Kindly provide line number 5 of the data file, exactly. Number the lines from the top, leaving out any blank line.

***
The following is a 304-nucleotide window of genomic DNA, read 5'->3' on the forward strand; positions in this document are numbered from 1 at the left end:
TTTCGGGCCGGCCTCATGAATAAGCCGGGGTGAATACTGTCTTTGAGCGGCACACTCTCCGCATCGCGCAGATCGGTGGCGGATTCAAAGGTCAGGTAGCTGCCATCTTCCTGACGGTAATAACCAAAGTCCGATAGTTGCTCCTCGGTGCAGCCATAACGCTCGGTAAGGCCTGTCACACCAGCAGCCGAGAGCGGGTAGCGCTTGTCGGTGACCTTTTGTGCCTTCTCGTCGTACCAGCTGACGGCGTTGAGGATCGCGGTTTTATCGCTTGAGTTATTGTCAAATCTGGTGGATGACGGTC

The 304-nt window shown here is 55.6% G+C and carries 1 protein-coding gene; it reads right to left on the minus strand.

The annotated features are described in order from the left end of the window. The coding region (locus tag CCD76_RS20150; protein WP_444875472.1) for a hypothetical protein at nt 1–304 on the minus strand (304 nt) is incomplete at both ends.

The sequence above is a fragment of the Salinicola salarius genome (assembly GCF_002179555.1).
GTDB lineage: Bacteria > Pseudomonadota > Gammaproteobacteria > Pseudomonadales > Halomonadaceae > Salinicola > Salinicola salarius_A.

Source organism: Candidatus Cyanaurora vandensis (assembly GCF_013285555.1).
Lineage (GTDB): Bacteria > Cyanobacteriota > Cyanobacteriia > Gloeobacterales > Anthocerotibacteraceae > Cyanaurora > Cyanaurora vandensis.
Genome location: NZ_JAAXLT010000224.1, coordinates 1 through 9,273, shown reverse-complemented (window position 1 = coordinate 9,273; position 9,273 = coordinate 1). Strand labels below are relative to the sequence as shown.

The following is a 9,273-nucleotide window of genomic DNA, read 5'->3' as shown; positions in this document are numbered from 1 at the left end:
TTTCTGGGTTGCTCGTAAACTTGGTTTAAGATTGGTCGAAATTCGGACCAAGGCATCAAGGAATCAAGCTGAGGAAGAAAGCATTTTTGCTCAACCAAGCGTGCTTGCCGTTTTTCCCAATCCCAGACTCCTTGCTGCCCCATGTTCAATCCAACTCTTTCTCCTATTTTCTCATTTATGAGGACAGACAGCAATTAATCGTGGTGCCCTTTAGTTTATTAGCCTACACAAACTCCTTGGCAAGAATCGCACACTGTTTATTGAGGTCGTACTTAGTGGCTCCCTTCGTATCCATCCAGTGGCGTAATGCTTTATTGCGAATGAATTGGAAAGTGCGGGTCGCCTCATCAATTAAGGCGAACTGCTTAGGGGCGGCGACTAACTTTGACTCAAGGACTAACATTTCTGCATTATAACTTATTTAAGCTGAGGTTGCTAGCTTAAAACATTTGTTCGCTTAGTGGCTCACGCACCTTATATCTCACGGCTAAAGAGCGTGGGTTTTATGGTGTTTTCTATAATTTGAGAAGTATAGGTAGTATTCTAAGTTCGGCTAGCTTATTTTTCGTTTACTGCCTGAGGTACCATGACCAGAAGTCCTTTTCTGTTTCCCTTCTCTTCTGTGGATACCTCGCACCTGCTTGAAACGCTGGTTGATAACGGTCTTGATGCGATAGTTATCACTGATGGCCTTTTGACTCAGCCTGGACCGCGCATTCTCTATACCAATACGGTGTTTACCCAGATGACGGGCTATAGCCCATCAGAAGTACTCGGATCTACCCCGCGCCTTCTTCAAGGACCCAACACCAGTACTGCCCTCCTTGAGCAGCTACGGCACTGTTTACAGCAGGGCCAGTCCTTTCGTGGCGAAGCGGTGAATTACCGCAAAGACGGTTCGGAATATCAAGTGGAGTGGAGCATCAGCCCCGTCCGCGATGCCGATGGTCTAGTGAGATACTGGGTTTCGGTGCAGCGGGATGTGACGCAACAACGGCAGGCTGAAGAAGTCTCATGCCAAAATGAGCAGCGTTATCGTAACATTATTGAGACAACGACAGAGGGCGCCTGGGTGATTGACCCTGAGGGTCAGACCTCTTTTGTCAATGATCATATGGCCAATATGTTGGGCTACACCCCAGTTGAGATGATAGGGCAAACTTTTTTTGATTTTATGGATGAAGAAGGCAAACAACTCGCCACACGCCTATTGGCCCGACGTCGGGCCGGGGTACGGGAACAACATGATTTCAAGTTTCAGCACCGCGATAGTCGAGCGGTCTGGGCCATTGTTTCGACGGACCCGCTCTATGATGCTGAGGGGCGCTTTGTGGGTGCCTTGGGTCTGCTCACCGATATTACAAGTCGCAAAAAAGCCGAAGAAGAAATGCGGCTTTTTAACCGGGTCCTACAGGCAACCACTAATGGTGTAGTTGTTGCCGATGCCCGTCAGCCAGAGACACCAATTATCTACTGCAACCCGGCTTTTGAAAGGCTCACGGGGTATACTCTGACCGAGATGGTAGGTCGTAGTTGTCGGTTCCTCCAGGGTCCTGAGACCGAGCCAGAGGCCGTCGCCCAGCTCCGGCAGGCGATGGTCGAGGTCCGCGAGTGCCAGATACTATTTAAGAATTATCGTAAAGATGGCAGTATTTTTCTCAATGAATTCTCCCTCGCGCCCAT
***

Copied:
The sequence above is a fragment of the Salinicola salarius genome (assembly GCF_002179555.1).